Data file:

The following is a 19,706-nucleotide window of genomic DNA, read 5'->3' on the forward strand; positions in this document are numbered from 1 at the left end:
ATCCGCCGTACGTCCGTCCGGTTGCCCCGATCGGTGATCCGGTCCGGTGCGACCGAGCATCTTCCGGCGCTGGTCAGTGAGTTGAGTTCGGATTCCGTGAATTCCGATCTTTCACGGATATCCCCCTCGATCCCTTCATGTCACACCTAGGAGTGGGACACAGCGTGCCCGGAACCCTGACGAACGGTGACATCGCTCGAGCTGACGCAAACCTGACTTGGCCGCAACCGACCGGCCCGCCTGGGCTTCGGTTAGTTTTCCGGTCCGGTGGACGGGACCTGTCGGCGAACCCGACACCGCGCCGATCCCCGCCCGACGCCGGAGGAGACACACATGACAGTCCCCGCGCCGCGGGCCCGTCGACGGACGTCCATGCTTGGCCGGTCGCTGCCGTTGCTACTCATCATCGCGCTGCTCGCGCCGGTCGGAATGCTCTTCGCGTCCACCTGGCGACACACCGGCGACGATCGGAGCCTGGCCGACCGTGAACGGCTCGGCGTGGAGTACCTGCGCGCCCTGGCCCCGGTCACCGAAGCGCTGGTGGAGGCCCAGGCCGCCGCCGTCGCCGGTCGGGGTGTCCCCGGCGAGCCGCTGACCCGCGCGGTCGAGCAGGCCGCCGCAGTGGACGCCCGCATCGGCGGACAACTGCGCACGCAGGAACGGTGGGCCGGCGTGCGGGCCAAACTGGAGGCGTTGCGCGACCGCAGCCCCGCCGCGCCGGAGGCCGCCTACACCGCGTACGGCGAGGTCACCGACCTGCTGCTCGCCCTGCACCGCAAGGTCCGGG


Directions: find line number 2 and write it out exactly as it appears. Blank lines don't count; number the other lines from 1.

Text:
ATCCGCCGTACGTCCGTCCGGTTGCCCCGATCGGTGATCCGGTCCGGTGCGACCGAGCATCTTCCGGCGCTGGTCAGTGAGTTGAGTTCGGATTCCGTGAATTCCGATCTTTCACGGATATCCCCCTCGATCCCTTCATGTCACACCTAGGAGTGGGACACAGCGTGCCCGGAACCCTGACGAACGGTGACATCGCTCGAGCTGACGCAAACCTGACTTGGCCGCAACCGACCGGCCCGCCTGGGCTTCGGTTAGTTTTCCGGTCCGGTGGACGGGACCTGTCGGCGAACCCGACACCGCGCCGATCCCCGCCCGACGCCGGAGGAGACACACATGACAGTCCCCGCGCCGCGGGCCCGTCGACGGACGTCCATGCTTGGCCGGTCGCTGCCGTTGCTACTCATCATCGCGCTGCTCGCGCCGGTCGGAATGCTCTTCGCGTCCACCTGGCGACACACCGGCGACGATCGGAGCCTGGCCGACCGTGAACGGCTCGGCGTGGAGTACCTGCGCGCCCTGGCCCCGGTCACCGAAGCGCTGGTGGAGGCCCAGGCCGCCGCCGTCGCCGGTCGGGGTGTCCCCGGCGAGCCGCTGACCCGCGCGGTCGAGCAGGCCGCCGCAGTGGACGCCCGCATCGGCGGACAACTGCGCACGCAGGAACGGTGGGCCGGCGTGCGGGCCAAACTGGAGGCGTTGCGCGACCGCAGCCCCGCCGCGCCGGAGGCCGCCTACACCGCGTACGGCGAGGTCACCGACCTGCTGCTCGCCCTGCACCGCAAGGTCCGGG